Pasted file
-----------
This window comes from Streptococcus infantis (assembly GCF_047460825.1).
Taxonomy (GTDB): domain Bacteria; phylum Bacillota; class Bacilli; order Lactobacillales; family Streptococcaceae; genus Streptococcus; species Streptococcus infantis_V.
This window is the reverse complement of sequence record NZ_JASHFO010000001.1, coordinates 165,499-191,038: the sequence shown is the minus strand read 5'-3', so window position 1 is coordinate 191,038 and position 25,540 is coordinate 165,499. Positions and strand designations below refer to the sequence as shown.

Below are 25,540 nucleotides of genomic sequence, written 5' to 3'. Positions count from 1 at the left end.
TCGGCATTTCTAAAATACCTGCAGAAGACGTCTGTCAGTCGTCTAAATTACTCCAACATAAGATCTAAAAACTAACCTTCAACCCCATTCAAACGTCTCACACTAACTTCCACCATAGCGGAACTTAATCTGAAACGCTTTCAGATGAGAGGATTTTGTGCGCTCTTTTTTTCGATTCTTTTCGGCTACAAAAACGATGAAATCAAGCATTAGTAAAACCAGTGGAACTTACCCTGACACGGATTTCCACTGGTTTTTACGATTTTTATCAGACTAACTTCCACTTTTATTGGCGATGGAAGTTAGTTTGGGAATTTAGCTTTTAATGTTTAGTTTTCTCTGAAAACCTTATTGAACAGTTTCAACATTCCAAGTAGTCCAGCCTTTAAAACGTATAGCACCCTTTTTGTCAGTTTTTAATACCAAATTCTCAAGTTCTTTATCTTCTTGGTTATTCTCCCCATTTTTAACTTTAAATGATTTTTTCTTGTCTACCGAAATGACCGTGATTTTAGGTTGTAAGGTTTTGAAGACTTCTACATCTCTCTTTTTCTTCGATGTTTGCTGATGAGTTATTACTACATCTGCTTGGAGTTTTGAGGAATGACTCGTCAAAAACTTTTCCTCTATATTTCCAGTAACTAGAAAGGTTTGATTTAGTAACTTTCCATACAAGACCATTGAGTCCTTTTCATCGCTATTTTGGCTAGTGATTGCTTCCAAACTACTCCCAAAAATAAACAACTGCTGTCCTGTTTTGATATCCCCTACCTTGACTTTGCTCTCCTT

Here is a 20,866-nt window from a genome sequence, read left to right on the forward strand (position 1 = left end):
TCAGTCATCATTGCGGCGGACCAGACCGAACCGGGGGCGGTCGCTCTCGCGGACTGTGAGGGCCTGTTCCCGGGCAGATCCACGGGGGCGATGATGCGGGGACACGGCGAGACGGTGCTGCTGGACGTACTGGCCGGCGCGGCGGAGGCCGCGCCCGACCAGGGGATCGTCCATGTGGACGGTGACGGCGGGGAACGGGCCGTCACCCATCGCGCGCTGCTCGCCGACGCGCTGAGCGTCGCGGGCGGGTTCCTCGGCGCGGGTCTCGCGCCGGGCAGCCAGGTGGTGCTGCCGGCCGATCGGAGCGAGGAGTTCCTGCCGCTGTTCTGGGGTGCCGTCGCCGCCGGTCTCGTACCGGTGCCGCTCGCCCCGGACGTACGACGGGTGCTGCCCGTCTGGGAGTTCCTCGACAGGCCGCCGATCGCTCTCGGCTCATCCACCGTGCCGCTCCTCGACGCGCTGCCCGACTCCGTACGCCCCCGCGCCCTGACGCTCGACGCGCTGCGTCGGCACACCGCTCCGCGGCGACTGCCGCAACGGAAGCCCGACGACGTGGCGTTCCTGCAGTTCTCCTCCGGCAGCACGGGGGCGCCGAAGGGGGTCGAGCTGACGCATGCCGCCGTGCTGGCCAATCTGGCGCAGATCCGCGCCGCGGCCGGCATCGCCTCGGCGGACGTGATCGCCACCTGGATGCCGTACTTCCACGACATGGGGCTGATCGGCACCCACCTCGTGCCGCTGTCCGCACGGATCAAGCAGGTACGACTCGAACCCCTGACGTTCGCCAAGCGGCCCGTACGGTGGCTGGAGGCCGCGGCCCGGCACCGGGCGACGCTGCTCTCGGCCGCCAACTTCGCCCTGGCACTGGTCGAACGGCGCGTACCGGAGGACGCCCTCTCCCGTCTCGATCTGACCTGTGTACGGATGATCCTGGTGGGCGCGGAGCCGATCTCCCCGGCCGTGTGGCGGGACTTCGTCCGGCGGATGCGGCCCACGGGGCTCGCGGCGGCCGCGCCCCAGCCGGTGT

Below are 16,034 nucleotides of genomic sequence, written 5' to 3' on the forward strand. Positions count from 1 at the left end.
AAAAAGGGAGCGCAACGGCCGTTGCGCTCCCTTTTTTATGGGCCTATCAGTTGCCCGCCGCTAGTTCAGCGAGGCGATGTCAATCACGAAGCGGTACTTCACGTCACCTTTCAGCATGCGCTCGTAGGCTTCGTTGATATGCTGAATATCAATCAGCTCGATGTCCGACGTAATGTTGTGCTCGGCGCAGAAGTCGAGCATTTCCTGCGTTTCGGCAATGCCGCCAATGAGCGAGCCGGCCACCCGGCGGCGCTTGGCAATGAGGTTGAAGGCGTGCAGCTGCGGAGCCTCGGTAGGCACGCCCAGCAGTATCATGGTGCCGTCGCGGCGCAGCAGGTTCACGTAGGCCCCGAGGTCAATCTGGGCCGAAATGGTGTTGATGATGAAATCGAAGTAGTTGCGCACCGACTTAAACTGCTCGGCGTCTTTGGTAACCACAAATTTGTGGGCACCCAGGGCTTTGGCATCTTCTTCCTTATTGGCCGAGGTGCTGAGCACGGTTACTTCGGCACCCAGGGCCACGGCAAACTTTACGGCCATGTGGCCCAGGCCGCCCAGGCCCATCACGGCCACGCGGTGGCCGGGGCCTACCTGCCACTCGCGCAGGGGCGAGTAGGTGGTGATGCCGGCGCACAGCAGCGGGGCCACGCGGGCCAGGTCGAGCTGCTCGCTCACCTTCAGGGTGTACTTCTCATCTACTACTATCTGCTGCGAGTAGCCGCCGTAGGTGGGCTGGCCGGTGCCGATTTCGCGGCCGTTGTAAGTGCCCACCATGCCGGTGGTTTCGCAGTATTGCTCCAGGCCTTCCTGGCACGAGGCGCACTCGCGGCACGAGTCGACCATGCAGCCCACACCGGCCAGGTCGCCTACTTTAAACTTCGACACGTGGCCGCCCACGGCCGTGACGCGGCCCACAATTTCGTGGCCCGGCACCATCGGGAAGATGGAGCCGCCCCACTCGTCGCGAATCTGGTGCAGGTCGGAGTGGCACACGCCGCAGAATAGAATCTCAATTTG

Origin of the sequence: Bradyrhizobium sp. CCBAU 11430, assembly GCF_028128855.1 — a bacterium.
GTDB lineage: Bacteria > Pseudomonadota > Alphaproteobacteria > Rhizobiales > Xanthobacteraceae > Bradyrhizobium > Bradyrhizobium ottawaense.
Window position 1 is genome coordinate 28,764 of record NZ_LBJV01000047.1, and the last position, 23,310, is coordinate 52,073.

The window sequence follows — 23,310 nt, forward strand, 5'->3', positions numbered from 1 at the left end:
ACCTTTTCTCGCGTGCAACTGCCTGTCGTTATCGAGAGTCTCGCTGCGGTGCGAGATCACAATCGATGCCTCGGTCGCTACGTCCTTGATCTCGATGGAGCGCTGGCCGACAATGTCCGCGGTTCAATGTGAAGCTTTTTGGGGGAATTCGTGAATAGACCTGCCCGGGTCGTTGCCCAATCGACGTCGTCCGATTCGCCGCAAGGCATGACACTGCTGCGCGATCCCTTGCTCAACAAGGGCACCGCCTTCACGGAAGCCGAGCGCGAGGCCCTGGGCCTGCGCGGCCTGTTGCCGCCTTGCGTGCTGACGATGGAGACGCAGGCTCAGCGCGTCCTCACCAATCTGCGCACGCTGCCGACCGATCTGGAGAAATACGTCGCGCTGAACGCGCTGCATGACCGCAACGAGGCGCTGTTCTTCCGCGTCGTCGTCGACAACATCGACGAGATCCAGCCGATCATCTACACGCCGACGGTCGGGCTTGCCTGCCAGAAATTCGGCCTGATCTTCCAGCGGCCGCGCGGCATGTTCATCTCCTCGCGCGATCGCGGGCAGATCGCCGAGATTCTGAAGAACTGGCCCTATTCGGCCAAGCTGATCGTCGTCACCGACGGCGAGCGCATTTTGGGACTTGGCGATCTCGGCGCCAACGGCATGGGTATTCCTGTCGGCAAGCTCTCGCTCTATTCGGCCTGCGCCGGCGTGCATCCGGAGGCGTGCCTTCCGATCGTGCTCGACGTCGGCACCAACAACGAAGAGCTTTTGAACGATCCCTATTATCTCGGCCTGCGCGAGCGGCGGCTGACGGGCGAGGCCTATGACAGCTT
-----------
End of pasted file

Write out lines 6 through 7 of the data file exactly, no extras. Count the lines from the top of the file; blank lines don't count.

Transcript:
Here is a 20,866-nt window from a genome sequence, read left to right on the forward strand (position 1 = left end):
TCAGTCATCATTGCGGCGGACCAGACCGAACCGGGGGCGGTCGCTCTCGCGGACTGTGAGGGCCTGTTCCCGGGCAGATCCACGGGGGCGATGATGCGGGGACACGGCGAGACGGTGCTGCTGGACGTACTGGCCGGCGCGGCGGAGGCCGCGCCCGACCAGGGGATCGTCCATGTGGACGGTGACGGCGGGGAACGGGCCGTCACCCATCGCGCGCTGCTCGCCGACGCGCTGAGCGTCGCGGGCGGGTTCCTCGGCGCGGGTCTCGCGCCGGGCAGCCAGGTGGTGCTGCCGGCCGATCGGAGCGAGGAGTTCCTGCCGCTGTTCTGGGGTGCCGTCGCCGCCGGTCTCGTACCGGTGCCGCTCGCCCCGGACGTACGACGGGTGCTGCCCGTCTGGGAGTTCCTCGACAGGCCGCCGATCGCTCTCGGCTCATCCACCGTGCCGCTCCTCGACGCGCTGCCCGACTCCGTACGCCCCCGCGCCCTGACGCTCGACGCGCTGCGTCGGCACACCGCTCCGCGGCGACTGCCGCAACGGAAGCCCGACGACGTGGCGTTCCTGCAGTTCTCCTCCGGCAGCACGGGGGCGCCGAAGGGGGTCGAGCTGACGCATGCCGCCGTGCTGGCCAATCTGGCGCAGATCCGCGCCGCGGCCGGCATCGCCTCGGCGGACGTGATCGCCACCTGGATGCCGTACTTCCACGACATGGGGCTGATCGGCACCCACCTCGTGCCGCTGTCCGCACGGATCAAGCAGGTACGACTCGAACCCCTGACGTTCGCCAAGCGGCCCGTACGGTGGCTGGAGGCCGCGGCCCGGCACCGGGCGACGCTGCTCTCGGCCGCCAACTTCGCCCTGGCACTGGTCGAACGGCGCGTACCGGAGGACGCCCTCTCCCGTCTCGATCTGACCTGTGTACGGATGATCCTGGTGGGCGCGGAGCCGATCTCCCCGGCCGTGTGGCGGGACTTCGTCCGGCGGATGCGGCCCACGGGGCTCGCGGCGGCCGCGCCCCAGCCGGTGT